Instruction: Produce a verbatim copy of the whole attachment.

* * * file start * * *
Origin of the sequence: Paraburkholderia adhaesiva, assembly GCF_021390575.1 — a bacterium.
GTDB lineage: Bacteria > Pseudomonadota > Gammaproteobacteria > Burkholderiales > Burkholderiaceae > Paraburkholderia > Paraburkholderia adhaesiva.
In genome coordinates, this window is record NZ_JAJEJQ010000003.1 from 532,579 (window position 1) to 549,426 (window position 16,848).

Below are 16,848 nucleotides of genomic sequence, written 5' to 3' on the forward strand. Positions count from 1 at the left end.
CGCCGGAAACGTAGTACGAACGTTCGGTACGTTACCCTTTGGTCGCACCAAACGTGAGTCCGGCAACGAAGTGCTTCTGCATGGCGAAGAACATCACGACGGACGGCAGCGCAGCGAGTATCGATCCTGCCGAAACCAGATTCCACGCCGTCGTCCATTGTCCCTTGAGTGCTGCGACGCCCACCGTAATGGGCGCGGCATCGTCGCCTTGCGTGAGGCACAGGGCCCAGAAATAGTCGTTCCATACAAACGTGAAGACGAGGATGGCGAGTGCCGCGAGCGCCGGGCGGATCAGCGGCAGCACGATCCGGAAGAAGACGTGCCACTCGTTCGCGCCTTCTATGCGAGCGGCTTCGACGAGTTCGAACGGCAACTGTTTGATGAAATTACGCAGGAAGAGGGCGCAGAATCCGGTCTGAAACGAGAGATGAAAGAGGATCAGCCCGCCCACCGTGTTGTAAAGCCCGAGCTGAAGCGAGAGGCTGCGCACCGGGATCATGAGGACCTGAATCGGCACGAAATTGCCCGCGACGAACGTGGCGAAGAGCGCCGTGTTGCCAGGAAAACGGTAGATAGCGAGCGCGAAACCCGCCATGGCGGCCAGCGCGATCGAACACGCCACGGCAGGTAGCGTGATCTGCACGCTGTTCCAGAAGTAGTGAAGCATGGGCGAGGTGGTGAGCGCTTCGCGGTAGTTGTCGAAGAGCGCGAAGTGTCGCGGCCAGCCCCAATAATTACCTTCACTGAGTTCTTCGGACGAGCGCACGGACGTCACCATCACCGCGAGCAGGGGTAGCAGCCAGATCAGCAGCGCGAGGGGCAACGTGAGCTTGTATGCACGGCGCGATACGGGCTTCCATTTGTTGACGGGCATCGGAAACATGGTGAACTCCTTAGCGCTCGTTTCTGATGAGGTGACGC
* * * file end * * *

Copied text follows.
Origin of the sequence: Paraburkholderia adhaesiva, assembly GCF_021390575.1 — a bacterium.
GTDB lineage: Bacteria > Pseudomonadota > Gammaproteobacteria > Burkholderiales > Burkholderiaceae > Paraburkholderia > Paraburkholderia adhaesiva.
In genome coordinates, this window is record NZ_JAJEJQ010000003.1 from 532,579 (window position 1) to 549,426 (window position 16,848).

Below are 16,848 nucleotides of genomic sequence, written 5' to 3' on the forward strand. Positions count from 1 at the left end.
CGCCGGAAACGTAGTACGAACGTTCGGTACGTTACCCTTTGGTCGCACCAAACGTGAGTCCGGCAACGAAGTGCTTCTGCATGGCGAAGAACATCACGACGGACGGCAGCGCAGCGAGTATCGATCCTGCCGAAACCAGATTCCACGCCGTCGTCCATTGTCCCTTGAGTGCTGCGACGCCCACCGTAATGGGCGCGGCATCGTCGCCTTGCGTGAGGCACAGGGCCCAGAAATAGTCGTTCCATACAAACGTGAAGACGAGGATGGCGAGTGCCGCGAGCGCCGGGCGGATCAGCGGCAGCACGATCCGGAAGAAGACGTGCCACTCGTTCGCGCCTTCTATGCGAGCGGCTTCGACGAGTTCGAACGGCAACTGTTTGATGAAATTACGCAGGAAGAGGGCGCAGAATCCGGTCTGAAACGAGAGATGAAAGAGGATCAGCCCGCCCACCGTGTTGTAAAGCCCGAGCTGAAGCGAGAGGCTGCGCACCGGGATCATGAGGACCTGAATCGGCACGAAATTGCCCGCGACGAACGTGGCGAAGAGCGCCGTGTTGCCAGGAAAACGGTAGATAGCGAGCGCGAAACCCGCCATGGCGGCCAGCGCGATCGAACACGCCACGGCAGGTAGCGTGATCTGCACGCTGTTCCAGAAGTAGTGAAGCATGGGCGAGGTGGTGAGCGCTTCGCGGTAGTTGTCGAAGAGCGCGAAGTGTCGCGGCCAGCCCCAATAATTACCTTCACTGAGTTCTTCGGACGAGCGCACGGACGTCACCATCACCGCGAGCAGGGGTAGCAGCCAGATCAGCAGCGCGAGGGGCAACGTGAGCTTGTATGCACGGCGCGATACGGGCTTCCATTTGTTGACGGGCATCGGAAACATGGTGAACTCCTTAGCGCTCGTTTCTGATGAGGTGACGC